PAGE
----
Modernism perhaps made it too easy for itself when it simply apostrophised all the central figures of a "poetic" narrative as literary heroes, just as, conversely, in real-political contexts, heroes sprang up like weeds: from the hero of labour under socialism to the bourgeois hero, from sonorous anti-heroes to anonymous and nameless everyday heroes or superheroes with inhuman names. Two anthems produced in 1977 between pop and punk sum up the all-or-nothing nature of heroism: David Bowie's We can be heroes, Just for one day and The Stranglers' No more heroes anymore.
Yet modern heroism is already gathering momentum with the debates around 1600: Between poetics and general anthropology, texts from Giordano Bruno's The Heroic Passions (1585) to Philip Sidney's An Apology for Poetry (1595) to Balthasar Gracián's The Hero (1637) push the idea of individuation in the context of debates about poetics and fictionality.
Around 1800, the hero of modernity stands fully equipped but alone on a wide open field. Kleist still warns against the short-circuit of confusing the life- and reality-remote construction of the "ideal" hero with the poet, for if such heroism were demanded of poets, it would be the end of them. In turn, Hegel's heroes of education and novels can only "sow their wild oats" at society before being integrated beyond recognition.
In the 20th century, film heroes and heroines join the ranks, and Kleist's warning to leave heroism in the realm of fiction seems forgotten. The film industry bypasses the abstraction template of literature and tends to identify the film star with the hero portrayed. In the undifferentiated media magic of National Socialism, the concept of the hero then fully becomes an ideological-political weapon. The black-and-white view of fascism turns every victim of the First World War into a martyr and hero for the new cause, and the Volkstrauertag (Day of Mourning), celebrated from 1922 onwards, becomes an important reference point for the Nazis' mythologisation efforts in 1934 as a day of remembrance for heroes. After 1945, the Germans seem to have thoroughly lost their appetite for heroes and the hero of yesterday becomes, loosely based on Fritz Bauer, the criminal of today. Heiner Müller disavows the supposed heroes in his story "Das Eiserne Kreuz" (1956) and Brecht's Galilei (U 1943) moans after his forced recantation "Unglücklich das Land, das Helden nötig hat" (Unhappy the country that needs heroes); an exclamation that reads particularly well on the mood in post-war Germany. In the following decades, the Cold War leads to different emphases being placed on the portrayal of literary and cinematic heroes and heroines in the two parts of divided Germany: In the West, male novel heroes are only conceivable as tragicomic figures with banal occupations (Martin Walser), while in the East heroism celebrates its resurrection in female figuration (see Christa Wolf and Irmtraud Morgner) or as the hero of labour. In parallel, feminism in both East and West is making an important contribution to the thorough dismantling of the male hero and the 'gendering' of heroism.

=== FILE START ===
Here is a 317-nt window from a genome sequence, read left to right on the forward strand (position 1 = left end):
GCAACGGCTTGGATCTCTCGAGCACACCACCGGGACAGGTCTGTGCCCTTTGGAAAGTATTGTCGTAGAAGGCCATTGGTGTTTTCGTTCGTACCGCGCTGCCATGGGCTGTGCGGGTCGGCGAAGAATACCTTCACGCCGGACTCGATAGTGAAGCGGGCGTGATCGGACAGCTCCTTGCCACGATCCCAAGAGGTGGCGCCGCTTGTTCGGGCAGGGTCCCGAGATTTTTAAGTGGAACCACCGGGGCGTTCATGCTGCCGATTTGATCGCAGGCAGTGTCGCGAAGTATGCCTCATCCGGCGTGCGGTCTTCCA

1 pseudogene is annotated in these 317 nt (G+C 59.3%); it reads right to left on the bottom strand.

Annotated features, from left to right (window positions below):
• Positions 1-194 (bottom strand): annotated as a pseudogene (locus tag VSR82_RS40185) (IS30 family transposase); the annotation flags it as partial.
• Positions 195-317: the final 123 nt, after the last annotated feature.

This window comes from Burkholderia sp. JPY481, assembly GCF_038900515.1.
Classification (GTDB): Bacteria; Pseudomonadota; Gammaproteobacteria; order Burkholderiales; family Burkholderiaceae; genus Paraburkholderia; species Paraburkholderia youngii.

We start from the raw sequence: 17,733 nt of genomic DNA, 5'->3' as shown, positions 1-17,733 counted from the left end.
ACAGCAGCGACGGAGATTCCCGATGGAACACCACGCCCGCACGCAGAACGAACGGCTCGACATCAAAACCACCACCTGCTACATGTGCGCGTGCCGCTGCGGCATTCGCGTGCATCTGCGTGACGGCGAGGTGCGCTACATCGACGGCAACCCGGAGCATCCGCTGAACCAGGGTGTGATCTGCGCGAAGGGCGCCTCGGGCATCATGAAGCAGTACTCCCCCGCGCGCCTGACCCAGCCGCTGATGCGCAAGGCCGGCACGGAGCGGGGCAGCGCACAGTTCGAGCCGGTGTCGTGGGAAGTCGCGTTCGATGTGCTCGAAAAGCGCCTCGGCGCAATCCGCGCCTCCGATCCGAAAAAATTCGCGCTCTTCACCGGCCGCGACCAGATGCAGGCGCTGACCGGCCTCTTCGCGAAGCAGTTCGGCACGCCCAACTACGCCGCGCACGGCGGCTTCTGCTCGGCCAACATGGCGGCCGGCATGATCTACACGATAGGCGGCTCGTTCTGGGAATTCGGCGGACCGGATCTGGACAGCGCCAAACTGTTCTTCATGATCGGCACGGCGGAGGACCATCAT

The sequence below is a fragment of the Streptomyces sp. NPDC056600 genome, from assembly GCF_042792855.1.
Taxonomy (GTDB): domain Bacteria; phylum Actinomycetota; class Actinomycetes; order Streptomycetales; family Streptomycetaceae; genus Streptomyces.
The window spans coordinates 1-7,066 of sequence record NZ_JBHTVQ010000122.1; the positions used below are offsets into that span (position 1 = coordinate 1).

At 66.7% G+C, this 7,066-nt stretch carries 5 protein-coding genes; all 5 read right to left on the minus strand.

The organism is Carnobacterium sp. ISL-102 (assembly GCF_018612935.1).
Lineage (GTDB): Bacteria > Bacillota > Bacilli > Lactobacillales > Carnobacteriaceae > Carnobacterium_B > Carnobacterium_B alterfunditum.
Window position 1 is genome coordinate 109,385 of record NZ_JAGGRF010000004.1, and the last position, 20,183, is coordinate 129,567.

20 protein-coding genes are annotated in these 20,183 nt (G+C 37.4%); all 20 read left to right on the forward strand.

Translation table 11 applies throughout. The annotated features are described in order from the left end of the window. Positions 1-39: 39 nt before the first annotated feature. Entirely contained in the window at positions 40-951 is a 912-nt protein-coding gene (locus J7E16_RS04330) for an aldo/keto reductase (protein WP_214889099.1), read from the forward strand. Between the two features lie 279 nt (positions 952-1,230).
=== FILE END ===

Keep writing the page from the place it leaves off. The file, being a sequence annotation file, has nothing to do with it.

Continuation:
So if the 20th century was especially the century of statistics, as Walter Benjamin had suggested, and the 21st century, as before, has 'Big Data' written all over it, the question arises as to what heroism is still good for? Is it good for everything and at the same time for nothing? Its position in our time is as precarious as that of the individual himself. Does modern mass society, the crush of virtual worlds, no longer need heroes? Are there offers from the filiations of culture that counter this? How, for example, does the world of cartoon and serial heroes, so popular today, access the literary discourse on heroes? Which classical heroes and heroines can be revived today, or which heroic role would have to be rewritten today? Have we even moved from the post-heroic age to a post-post-heroic age again? Are there specifically German hero discourses that have given impetus to the general trend in the West? Questions upon questions that Limbus has set itself the task of investigating for the 15th volume.
Contributions are invited for this volume that analyse the topic of 'heroes' in literary, media or cultural-historical contexts and can thus add new facets to a broad, thoroughly controversial field.
Proposals for contributions are requested by 15 January 2022 to the e-mail addresses below.